The FDA’s technical guidance gives an overview based on a workshop undertaken between the FDA and stakeholders from industry (including medical device manufacturers, AM companies, and academia). The intention of the guidance is to provide an overview and obtain feedback from broader industry and experts in the field as to the direction for regulation of medical devices produced via AM.
The workshop focused on five broad themes and four common processes:
- This included plastics, metals, and ceramics
- This did not include biological AM materials (e.g. tissue or cells)
- Design, printing, and post-printing validation
- Printing characteristics and parameters
- Physical and mechanical assessment of final devices
- Biological considerations of final devices (e.g. cleaning, sterility, biocompatibility)
- Fused filament fabrication (FFF/FDM)
- Powder bed fusion (PBF/SLS)
- Stereolithography (SLA)
- Liquid-based extrusion (LBE)
The key recommendation in the guidance is that a given AM process be validated thoroughly using these themes. Ensuring that process parameters are verified and tracked, fabrication can be locked down to known critical steps. There is an obligation for AM manufacturers to document and control the progression from input materials to output parts, ensuring that process steps haven’t altered the components outside of specifications.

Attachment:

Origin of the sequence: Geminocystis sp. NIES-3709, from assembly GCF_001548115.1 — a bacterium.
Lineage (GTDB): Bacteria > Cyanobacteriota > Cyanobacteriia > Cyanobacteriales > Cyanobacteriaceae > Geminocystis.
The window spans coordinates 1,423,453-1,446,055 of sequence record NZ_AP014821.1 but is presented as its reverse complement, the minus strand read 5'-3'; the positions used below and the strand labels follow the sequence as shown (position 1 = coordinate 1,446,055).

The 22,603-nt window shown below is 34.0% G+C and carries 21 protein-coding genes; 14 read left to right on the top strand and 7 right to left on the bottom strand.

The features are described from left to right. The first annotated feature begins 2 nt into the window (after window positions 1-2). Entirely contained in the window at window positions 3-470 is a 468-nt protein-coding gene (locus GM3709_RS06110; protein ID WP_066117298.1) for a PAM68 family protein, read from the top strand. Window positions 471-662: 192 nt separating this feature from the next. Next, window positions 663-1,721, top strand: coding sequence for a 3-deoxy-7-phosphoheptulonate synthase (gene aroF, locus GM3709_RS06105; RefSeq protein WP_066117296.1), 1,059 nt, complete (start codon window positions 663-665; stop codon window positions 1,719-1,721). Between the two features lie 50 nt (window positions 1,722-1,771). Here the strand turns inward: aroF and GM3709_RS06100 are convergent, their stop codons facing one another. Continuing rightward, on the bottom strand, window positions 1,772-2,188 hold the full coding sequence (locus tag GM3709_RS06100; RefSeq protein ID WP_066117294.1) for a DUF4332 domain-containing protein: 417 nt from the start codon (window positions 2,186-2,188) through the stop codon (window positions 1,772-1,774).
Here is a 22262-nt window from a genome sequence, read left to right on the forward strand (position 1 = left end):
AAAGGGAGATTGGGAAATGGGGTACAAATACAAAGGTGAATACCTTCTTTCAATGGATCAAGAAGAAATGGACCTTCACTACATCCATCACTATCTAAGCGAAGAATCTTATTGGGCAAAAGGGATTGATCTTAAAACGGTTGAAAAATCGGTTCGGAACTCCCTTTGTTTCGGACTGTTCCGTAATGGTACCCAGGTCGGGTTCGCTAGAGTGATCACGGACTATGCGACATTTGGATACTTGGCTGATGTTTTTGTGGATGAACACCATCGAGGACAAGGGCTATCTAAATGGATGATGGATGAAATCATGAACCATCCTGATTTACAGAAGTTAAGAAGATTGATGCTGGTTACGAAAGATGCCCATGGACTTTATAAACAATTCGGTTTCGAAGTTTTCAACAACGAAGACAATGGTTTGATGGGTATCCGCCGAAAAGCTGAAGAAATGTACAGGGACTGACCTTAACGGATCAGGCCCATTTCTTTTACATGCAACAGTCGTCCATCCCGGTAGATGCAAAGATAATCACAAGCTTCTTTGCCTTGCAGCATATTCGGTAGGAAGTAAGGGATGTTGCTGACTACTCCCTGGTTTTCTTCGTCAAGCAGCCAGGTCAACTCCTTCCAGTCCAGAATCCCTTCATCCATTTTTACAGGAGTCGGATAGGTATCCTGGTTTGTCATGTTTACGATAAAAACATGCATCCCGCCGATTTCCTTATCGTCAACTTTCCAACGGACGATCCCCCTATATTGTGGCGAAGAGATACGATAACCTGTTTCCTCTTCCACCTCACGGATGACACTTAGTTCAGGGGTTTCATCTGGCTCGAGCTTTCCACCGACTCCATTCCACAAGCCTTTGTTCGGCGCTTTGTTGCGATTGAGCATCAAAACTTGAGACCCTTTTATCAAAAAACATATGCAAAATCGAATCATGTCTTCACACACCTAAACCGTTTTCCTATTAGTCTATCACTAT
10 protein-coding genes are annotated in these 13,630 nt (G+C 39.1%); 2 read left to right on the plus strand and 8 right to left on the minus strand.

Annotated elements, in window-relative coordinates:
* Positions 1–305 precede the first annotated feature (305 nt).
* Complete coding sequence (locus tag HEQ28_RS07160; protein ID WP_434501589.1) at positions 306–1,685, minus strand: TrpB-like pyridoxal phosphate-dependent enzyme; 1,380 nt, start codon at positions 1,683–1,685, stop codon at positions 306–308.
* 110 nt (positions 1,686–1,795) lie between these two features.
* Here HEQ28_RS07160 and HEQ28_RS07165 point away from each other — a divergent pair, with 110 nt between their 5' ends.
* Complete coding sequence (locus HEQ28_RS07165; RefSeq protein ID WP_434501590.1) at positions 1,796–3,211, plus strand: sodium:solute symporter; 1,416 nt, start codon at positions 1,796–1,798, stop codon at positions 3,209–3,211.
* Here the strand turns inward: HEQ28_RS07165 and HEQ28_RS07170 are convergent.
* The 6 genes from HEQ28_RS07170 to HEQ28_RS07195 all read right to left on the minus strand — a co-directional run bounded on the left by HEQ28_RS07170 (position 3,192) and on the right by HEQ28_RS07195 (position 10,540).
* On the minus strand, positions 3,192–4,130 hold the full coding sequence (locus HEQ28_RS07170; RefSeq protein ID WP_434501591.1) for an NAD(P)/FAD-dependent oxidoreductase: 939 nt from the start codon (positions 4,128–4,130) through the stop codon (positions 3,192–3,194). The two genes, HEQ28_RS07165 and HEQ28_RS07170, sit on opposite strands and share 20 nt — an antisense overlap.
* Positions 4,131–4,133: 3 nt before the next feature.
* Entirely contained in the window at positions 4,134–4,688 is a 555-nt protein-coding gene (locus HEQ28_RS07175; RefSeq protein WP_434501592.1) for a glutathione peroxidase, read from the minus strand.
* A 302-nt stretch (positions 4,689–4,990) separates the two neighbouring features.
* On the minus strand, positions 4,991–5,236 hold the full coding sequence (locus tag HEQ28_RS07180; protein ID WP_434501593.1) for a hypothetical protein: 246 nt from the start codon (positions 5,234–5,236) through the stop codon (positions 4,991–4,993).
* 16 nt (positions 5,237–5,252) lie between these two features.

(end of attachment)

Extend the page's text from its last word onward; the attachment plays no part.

Figure 1: Flow Chart of the AM Process
AM deals with a variety of input materials in granular or liquid form (process dependant), and final materials should be tested at given parameters to ensure consistency across volume builds. This will ensure that curing power levels don’t alter material chemistry through overheating. Also, many vendors are driven to reuse material in processes – while this reduces waste (both monetary and environmentally), it can lead to repeated heating cycles causing unexpected material chemistry and mechanical properties. Methods of excess material removal vary across many AM processes, and the FDA recommends that these processes be described in detail. Any methods to remove or justifications to retain excess uncured material on or within components should be documented in consideration of safety and effectiveness of the component per its intended use.
Part dimensions and aspects can shift based on their location on the build platform, including variations amongst machines of the same type. The guidance recommends that individual machines are validated before use to quantify these changes. The scope of validation includes both OQ (Operation Qualification) and IQ (Installation Qualification) of a given AM machine. Furthermore, ongoing and continuous validation testing can mitigate risks introduced by these and other factors, such a drift away from a calibrated base point over time.